I may have chatted with Andy Koenig, student at Georgetown University’s McDonough School of Business, on a Sunday afternoon, but that doesn’t mean he wasn’t working. I caught him in between a morning of homework and an evening of going into his office at Georgetown University President’s Office to make sure he was prepared for the week ahead.
This is a common weekend in the life of a part-time business school student. Andy juggles a hectic workweek, evening classes, homework, and trying to maintain some sort of social life. While he has questioned his sanity more than once with this balancing act, he believes it’s worth it as his daily work experience enriches his education.
“I think a major pro of a part-time education has been being able to apply what I’ve learned in school immediately to my job and taking things I’ve done at work and learning some of the academic frameworks behind them,” explains Andy. “Being able to use your job as an example is great. I also think it’s great because my classmates are able to bring in all of their work experiences too and it really enriches the classroom experience. People can say ‘oh at work today I encountered this situation and look how it applies in the classroom’ or ‘oh I learned this and turned around and applied it at work and here’s how it went’. You can really learn as you go in a way I think full time students might miss out on because they’re taking time off from work.”
“I think a major pro of a part-time education has been being able to apply what I’ve learned in school immediately to my job and taking things I’ve done at work and learning some of the academic frameworks behind them.”
This doesn’t mean the decision to tackle both work and school at the same time should be taken lightly. Andy’s education has been three long years of summer courses, intensive weekend classes, evening classes, and sleepless nights studying, leading into exhausting mornings at work.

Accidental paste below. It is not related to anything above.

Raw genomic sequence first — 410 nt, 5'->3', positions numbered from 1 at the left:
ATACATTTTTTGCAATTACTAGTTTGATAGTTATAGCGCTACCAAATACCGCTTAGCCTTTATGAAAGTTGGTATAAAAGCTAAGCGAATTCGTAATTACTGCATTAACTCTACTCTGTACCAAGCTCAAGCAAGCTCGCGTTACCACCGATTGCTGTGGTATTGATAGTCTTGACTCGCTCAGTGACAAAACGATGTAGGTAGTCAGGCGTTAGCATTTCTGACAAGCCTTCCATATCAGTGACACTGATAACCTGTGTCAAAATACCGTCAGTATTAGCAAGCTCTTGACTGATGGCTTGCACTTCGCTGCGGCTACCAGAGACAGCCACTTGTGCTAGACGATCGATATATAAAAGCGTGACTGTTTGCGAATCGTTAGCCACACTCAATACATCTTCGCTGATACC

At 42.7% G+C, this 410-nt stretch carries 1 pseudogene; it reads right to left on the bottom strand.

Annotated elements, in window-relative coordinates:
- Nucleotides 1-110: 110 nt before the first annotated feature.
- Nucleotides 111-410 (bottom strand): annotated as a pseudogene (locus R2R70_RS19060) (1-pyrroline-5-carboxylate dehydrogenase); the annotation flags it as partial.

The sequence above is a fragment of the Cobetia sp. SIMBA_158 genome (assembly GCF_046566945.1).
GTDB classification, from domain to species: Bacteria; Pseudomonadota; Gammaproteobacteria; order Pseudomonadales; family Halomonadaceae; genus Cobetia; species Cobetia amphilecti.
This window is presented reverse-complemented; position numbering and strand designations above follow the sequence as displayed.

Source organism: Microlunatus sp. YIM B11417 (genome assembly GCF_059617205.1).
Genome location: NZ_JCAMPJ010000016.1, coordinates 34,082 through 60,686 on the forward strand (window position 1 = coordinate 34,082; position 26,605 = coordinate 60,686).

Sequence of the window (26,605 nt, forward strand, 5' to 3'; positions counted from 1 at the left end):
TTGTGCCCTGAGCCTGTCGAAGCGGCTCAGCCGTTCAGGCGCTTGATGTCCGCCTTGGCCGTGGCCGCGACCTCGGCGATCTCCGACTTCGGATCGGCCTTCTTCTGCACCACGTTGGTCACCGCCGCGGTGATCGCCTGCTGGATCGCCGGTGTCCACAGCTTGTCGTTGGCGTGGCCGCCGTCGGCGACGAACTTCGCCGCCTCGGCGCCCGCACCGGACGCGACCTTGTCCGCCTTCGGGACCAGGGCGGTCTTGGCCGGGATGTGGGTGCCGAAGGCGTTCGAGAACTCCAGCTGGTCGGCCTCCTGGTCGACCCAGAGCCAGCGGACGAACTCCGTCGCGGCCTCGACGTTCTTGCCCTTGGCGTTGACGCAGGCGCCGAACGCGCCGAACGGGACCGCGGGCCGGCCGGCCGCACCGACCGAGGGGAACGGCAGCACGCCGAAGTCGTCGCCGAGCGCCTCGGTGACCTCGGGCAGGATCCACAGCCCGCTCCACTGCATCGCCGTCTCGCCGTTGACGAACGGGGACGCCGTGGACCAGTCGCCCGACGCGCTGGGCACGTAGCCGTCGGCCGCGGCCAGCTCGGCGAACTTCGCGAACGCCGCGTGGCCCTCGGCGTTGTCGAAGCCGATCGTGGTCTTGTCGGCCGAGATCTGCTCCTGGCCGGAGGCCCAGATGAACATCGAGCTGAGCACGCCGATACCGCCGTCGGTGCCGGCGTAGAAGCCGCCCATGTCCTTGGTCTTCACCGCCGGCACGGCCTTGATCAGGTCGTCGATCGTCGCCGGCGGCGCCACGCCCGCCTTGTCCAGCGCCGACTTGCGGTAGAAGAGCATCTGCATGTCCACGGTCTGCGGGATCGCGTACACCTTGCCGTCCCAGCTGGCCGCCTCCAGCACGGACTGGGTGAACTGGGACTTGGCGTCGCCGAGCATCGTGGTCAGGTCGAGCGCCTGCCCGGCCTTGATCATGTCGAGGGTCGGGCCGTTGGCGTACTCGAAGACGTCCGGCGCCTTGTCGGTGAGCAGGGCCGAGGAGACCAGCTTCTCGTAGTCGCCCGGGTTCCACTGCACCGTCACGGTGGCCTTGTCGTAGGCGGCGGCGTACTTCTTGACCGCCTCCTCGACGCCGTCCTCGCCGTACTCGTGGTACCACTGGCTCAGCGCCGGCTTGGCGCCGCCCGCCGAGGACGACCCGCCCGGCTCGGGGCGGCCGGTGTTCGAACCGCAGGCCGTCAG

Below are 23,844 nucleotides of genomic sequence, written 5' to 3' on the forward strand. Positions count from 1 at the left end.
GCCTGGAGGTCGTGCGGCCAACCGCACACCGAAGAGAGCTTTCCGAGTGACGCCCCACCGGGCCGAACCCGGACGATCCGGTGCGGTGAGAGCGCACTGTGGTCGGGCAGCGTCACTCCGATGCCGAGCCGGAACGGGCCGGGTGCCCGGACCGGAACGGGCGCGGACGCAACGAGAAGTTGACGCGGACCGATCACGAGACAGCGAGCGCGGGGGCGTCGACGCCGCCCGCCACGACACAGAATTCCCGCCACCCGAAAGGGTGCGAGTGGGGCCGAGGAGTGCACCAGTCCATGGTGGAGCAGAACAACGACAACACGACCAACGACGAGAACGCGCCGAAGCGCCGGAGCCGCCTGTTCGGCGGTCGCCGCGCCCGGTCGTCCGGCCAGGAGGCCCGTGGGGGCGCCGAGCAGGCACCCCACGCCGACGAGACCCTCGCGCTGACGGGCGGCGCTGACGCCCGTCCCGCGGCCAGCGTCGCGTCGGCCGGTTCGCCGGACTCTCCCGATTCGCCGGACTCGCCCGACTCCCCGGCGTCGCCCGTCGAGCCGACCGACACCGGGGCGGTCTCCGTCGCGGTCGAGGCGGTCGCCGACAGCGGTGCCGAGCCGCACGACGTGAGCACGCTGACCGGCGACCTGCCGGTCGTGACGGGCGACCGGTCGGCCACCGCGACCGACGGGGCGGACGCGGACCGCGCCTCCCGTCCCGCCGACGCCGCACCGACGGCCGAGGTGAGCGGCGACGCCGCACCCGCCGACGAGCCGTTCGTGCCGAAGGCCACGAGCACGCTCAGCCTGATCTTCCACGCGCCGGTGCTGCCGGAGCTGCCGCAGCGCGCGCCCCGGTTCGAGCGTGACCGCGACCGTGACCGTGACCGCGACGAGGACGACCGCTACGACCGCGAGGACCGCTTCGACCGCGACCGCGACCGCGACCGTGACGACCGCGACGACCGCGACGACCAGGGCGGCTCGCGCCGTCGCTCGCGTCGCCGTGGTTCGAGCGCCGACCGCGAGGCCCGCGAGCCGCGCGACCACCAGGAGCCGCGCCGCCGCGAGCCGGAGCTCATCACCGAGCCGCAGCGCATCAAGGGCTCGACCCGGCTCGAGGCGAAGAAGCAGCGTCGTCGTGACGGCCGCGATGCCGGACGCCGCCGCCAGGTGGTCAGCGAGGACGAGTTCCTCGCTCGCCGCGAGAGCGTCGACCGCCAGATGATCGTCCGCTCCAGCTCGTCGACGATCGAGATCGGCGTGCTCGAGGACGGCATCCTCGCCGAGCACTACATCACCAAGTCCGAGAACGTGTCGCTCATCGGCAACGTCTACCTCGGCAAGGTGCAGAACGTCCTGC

How does he manage to do it all?
“I think the key takeaway for how you manage both is really just balance,” says Andy. “The community of people in your classes helps maintain that balance because we’re all doing it together. Everybody goes through rough patches where they don’t think they can do it and the rest of the community is there to help you keep going. The key is understanding the demands on your time and really learning how to balance those as best you can. It’s a matter of planning ahead when you get a course syllabus at the beginning of the semester. Note when you have several assignments due in one week so you know when you might focus a little less on work or take a day off. Similarly when there’s some downtime in school, focus even more at the tasks at work. It’s really a balance of knowing when you can turn it on hard at work, when you can turn it on hard at school, and relying on the people around you to help you get by.”
At the end of the day, it’s that strong community in business school that makes the long days at work and school worth it.
“The community of people you meet and the skills you learn during your MBA translate into a launchpad for the rest of your career,” says Andy.